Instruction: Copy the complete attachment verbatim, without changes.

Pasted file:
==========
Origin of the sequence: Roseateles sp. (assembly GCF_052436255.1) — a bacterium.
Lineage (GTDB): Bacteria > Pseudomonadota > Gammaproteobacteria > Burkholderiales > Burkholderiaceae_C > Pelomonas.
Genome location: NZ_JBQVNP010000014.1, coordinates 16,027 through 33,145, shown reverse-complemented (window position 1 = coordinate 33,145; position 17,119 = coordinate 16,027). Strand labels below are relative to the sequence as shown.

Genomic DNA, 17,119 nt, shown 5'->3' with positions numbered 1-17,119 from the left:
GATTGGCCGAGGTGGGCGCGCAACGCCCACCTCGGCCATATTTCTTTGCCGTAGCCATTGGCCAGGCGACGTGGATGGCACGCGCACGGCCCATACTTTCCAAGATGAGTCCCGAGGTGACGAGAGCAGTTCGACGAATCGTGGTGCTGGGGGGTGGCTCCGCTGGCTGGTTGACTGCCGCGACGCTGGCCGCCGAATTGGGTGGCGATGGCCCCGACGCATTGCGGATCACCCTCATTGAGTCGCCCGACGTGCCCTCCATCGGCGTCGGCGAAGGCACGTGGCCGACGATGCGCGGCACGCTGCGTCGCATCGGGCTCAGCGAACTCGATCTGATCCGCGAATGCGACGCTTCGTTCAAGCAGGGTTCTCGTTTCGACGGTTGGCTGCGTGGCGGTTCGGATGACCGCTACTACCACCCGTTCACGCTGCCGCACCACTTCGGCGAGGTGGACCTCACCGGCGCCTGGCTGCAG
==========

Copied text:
Origin of the sequence: Roseateles sp. (assembly GCF_052436255.1) — a bacterium.
Lineage (GTDB): Bacteria > Pseudomonadota > Gammaproteobacteria > Burkholderiales > Burkholderiaceae_C > Pelomonas.
Genome location: NZ_JBQVNP010000014.1, coordinates 16,027 through 33,145, shown reverse-complemented (window position 1 = coordinate 33,145; position 17,119 = coordinate 16,027). Strand labels below are relative to the sequence as shown.

Genomic DNA, 17,119 nt, shown 5'->3' with positions numbered 1-17,119 from the left:
GATTGGCCGAGGTGGGCGCGCAACGCCCACCTCGGCCATATTTCTTTGCCGTAGCCATTGGCCAGGCGACGTGGATGGCACGCGCACGGCCCATACTTTCCAAGATGAGTCCCGAGGTGACGAGAGCAGTTCGACGAATCGTGGTGCTGGGGGGTGGCTCCGCTGGCTGGTTGACTGCCGCGACGCTGGCCGCCGAATTGGGTGGCGATGGCCCCGACGCATTGCGGATCACCCTCATTGAGTCGCCCGACGTGCCCTCCATCGGCGTCGGCGAAGGCACGTGGCCGACGATGCGCGGCACGCTGCGTCGCATCGGGCTCAGCGAACTCGATCTGATCCGCGAATGCGACGCTTCGTTCAAGCAGGGTTCTCGTTTCGACGGTTGGCTGCGTGGCGGTTCGGATGACCGCTACTACCACCCGTTCACGCTGCCGCACCACTTCGGCGAGGTGGACCTCACCGGCGCCTGGCTGCAG